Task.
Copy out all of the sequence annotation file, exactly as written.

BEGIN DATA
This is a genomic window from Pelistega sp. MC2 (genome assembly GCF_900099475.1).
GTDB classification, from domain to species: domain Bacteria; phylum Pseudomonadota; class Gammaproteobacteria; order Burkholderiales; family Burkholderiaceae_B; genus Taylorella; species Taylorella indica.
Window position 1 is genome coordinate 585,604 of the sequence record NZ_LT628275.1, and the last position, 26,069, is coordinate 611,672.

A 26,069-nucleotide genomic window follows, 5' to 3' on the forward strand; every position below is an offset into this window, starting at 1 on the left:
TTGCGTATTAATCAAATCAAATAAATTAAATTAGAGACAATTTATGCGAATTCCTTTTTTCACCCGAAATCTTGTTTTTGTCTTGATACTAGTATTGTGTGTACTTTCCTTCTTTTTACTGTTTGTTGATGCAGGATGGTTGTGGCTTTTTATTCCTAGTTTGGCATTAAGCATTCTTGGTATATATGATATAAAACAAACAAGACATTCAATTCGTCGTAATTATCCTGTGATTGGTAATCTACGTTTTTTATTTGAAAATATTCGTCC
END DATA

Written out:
This is a genomic window from Pelistega sp. MC2 (genome assembly GCF_900099475.1).
GTDB classification, from domain to species: domain Bacteria; phylum Pseudomonadota; class Gammaproteobacteria; order Burkholderiales; family Burkholderiaceae_B; genus Taylorella; species Taylorella indica.
Window position 1 is genome coordinate 585,604 of the sequence record NZ_LT628275.1, and the last position, 26,069, is coordinate 611,672.

A 26,069-nucleotide genomic window follows, 5' to 3' on the forward strand; every position below is an offset into this window, starting at 1 on the left:
TTGCGTATTAATCAAATCAAATAAATTAAATTAGAGACAATTTATGCGAATTCCTTTTTTCACCCGAAATCTTGTTTTTGTCTTGATACTAGTATTGTGTGTACTTTCCTTCTTTTTACTGTTTGTTGATGCAGGATGGTTGTGGCTTTTTATTCCTAGTTTGGCATTAAGCATTCTTGGTATATATGATATAAAACAAACAAGACATTCAATTCGTCGTAATTATCCTGTGATTGGTAATCTACGTTTTTTATTTGAAAATATTCGTCC